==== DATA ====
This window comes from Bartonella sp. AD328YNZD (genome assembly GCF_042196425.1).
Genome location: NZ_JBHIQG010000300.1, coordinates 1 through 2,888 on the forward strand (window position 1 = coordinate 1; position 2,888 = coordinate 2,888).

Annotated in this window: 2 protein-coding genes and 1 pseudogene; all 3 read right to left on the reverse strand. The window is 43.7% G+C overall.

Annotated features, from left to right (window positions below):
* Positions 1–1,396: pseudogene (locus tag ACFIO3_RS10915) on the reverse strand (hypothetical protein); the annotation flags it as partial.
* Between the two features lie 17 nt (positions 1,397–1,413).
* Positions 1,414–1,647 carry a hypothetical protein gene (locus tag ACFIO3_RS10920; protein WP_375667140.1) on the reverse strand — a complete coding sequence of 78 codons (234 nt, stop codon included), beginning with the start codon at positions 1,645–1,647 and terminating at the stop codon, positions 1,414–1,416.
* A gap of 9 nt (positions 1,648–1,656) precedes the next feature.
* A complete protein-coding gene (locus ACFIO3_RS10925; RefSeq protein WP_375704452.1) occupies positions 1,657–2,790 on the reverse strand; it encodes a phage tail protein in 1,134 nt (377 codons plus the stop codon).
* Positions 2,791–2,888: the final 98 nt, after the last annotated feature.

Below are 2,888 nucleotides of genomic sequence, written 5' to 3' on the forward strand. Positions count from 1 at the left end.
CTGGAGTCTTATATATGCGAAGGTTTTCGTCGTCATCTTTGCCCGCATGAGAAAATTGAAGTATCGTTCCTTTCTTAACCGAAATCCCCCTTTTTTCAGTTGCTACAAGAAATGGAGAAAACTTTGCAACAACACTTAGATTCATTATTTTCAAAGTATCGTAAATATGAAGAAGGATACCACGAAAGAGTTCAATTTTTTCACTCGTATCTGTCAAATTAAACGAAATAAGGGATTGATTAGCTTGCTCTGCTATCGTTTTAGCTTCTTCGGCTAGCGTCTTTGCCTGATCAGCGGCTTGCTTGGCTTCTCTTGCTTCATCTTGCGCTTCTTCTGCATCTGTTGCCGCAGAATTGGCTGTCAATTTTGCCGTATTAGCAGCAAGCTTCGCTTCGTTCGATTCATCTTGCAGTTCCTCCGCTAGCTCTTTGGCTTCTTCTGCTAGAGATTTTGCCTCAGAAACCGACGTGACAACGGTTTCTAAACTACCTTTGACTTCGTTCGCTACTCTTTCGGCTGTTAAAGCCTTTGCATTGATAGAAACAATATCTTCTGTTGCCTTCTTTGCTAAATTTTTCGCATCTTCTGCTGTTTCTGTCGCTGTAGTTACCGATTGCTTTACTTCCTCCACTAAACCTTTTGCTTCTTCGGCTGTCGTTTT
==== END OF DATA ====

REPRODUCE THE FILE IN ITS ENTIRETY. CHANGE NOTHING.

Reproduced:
This window comes from Bartonella sp. AD328YNZD (genome assembly GCF_042196425.1).
Genome location: NZ_JBHIQG010000300.1, coordinates 1 through 2,888 on the forward strand (window position 1 = coordinate 1; position 2,888 = coordinate 2,888).

Annotated in this window: 2 protein-coding genes and 1 pseudogene; all 3 read right to left on the reverse strand. The window is 43.7% G+C overall.

Annotated features, from left to right (window positions below):
* Positions 1–1,396: pseudogene (locus tag ACFIO3_RS10915) on the reverse strand (hypothetical protein); the annotation flags it as partial.
* Between the two features lie 17 nt (positions 1,397–1,413).
* Positions 1,414–1,647 carry a hypothetical protein gene (locus tag ACFIO3_RS10920; protein WP_375667140.1) on the reverse strand — a complete coding sequence of 78 codons (234 nt, stop codon included), beginning with the start codon at positions 1,645–1,647 and terminating at the stop codon, positions 1,414–1,416.
* A gap of 9 nt (positions 1,648–1,656) precedes the next feature.
* A complete protein-coding gene (locus ACFIO3_RS10925; RefSeq protein WP_375704452.1) occupies positions 1,657–2,790 on the reverse strand; it encodes a phage tail protein in 1,134 nt (377 codons plus the stop codon).
* Positions 2,791–2,888: the final 98 nt, after the last annotated feature.

Below are 2,888 nucleotides of genomic sequence, written 5' to 3' on the forward strand. Positions count from 1 at the left end.
CTGGAGTCTTATATATGCGAAGGTTTTCGTCGTCATCTTTGCCCGCATGAGAAAATTGAAGTATCGTTCCTTTCTTAACCGAAATCCCCCTTTTTTCAGTTGCTACAAGAAATGGAGAAAACTTTGCAACAACACTTAGATTCATTATTTTCAAAGTATCGTAAATATGAAGAAGGATACCACGAAAGAGTTCAATTTTTTCACTCGTATCTGTCAAATTAAACGAAATAAGGGATTGATTAGCTTGCTCTGCTATCGTTTTAGCTTCTTCGGCTAGCGTCTTTGCCTGATCAGCGGCTTGCTTGGCTTCTCTTGCTTCATCTTGCGCTTCTTCTGCATCTGTTGCCGCAGAATTGGCTGTCAATTTTGCCGTATTAGCAGCAAGCTTCGCTTCGTTCGATTCATCTTGCAGTTCCTCCGCTAGCTCTTTGGCTTCTTCTGCTAGAGATTTTGCCTCAGAAACCGACGTGACAACGGTTTCTAAACTACCTTTGACTTCGTTCGCTACTCTTTCGGCTGTTAAAGCCTTTGCATTGATAGAAACAATATCTTCTGTTGCCTTCTTTGCTAAATTTTTCGCATCTTCTGCTGTTTCTGTCGCTGTAGTTACCGATTGCTTTACTTCCTCCACTAAACCTTTTGCTTCTTCGGCTGTCGTTTT